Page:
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ODNI Shifts Reponsibilities As 90% Of IC Programs Hit Green

Posted by Colin Clark on

Kevin Meiners speaks on ODNI reorganization

INSA HQ: Drive milestone decision authority down as low as is possible. Speed decision-making. Let the Intelligence Community agencies create simple and clear requirements and manage their programs, as long as everything goes along swimmingly.

That outlines the changes to acquisition that the Office of the Director of National Intelligence plans to make over the next 100 days. This is all part of the DNI Dan Coats’ Transformation Initiative that Breaking D readers already know about.

Kevin Meiners, assistant DNI for acquisition, technology and facilities, said the “philosophy” the DNI has been following is to delegate Milestone Decision Authority — the most important acquisition decision-making power — to the IC agency’s component or service acquisition authority after Milestone B, the crucial point when a program moves from technology development to research and development.

A senior DNI official told Breaking Defense many of the IC’s programs are already in pretty good nick, with at least 90 percent (an intel official has to fudge things a bit for our nemeses, right?) in green or, a few cases, in yellow territory. Translation: the NSA and NRO’s satellite, ground station and sensor programs have rebounded well from 15 years ago, the dark days of Space Radar, Future Imagery Architecture and Broad Area Satellite Imagery Collection when the NRO was stripped of Milestone Decision Authority on a number of programs and saw several major programs canceled.

The ODNI official carefully noted that although having most programs in the green is generally a very good thing, it can also indicate the IC isn’t taking enough risk as it deploys new technologies. Similar arguments have been offered to explain the Air Force’s year-on-year cost containment for much of the last five years. The service, analysts say, is in the midst of its larger acquisition programs — like the Joint Strike Fighter — and may not be trying the sort of risky ventures that can set a military apart from its competitors. To be fair, keeping costs under control may not be a bad thing when Congress finds it impossible for a decade to pass a regular spending bill.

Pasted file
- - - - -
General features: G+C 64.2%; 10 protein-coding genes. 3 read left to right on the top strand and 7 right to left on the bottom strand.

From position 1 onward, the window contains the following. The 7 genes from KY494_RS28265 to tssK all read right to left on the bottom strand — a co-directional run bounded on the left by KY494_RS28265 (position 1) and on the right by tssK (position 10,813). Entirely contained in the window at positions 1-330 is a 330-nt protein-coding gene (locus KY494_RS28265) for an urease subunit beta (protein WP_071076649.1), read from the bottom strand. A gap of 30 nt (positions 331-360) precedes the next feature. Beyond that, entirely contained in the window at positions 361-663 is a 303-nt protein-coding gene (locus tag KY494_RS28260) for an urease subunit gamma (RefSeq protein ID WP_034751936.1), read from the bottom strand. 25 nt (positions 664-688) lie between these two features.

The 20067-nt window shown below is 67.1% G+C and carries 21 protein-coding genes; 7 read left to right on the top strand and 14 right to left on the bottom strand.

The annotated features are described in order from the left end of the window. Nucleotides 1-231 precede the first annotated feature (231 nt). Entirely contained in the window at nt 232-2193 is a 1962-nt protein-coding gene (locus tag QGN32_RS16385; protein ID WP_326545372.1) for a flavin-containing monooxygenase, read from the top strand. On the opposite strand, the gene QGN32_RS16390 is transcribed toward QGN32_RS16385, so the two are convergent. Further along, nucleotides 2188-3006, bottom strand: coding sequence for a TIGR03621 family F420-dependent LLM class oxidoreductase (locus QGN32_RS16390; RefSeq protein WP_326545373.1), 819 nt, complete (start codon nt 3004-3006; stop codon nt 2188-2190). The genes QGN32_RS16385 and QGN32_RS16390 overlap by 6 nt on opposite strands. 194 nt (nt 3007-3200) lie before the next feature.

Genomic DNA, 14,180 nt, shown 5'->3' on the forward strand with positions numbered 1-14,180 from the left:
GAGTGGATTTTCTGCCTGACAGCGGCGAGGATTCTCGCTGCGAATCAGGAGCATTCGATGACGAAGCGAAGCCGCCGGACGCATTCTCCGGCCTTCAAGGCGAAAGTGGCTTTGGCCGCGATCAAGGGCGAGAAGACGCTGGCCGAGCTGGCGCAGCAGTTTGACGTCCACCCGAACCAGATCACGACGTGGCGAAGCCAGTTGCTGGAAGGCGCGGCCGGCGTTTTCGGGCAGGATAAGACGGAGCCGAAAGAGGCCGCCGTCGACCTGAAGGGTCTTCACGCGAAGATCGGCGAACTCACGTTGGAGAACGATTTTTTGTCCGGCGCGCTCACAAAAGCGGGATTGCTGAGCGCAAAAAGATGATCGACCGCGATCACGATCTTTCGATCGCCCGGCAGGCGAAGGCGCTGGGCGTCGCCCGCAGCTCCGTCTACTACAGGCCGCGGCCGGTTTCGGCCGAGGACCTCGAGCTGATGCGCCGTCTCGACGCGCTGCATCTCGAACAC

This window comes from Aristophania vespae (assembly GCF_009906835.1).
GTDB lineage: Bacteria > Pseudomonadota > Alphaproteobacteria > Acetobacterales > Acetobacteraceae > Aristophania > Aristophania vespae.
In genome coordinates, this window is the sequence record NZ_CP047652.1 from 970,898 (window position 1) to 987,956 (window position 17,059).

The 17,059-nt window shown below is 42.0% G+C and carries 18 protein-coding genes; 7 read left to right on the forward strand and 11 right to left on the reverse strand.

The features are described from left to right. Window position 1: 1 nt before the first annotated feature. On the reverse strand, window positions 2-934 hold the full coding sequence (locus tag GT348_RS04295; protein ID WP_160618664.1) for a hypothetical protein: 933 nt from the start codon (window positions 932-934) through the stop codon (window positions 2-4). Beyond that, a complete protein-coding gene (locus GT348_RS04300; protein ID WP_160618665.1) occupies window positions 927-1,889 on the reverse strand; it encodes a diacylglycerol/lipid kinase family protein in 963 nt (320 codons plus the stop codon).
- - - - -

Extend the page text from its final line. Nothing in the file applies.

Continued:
The NRO’s Principal Deputy Director, Frank Calvelli, told the Intelligence and National Security Alliance meeting on acquisition today that the NRO infuses its systems with regular tech refreshes. Instead of building a series of two, four or six satellites all using the same technology, Calvelli told me the builder and operator of the nation’s spy satellites budgets for them in separate line items and builds new software or sensors or other subsystems. I wanted to make sure the NRO approach was not simply an example of the IC using its comfortable program reserves of 50 percent to pump up a program, and he assured me these are separately budgeted line items. The NRO, he told me, has been doing this for seven or eight years and works closely with congressional oversight committees to ensure proper oversight. This seems to be something some of the services might want to consider for high tech programs.

Traditionally, Congress has taken a dim view of extra cash being spent on programs unless it has excellent control over it, which is why it’s so difficult to get Hill approval for multi-year procurements and why there’s been longstanding resistance to giving more than two years funding to a weapons program. Australia and a number of other close allies with parliamentary systems have fewer major decision points on most major programs. Once a program is funded it goes ahead until the next tranche comes up for a vote — unless or until major cost, technology or schedule problems surface.

The NRO’s approach is remarkably canny, ensuring technology insertion — upgrades — and allowing for congressional oversight.


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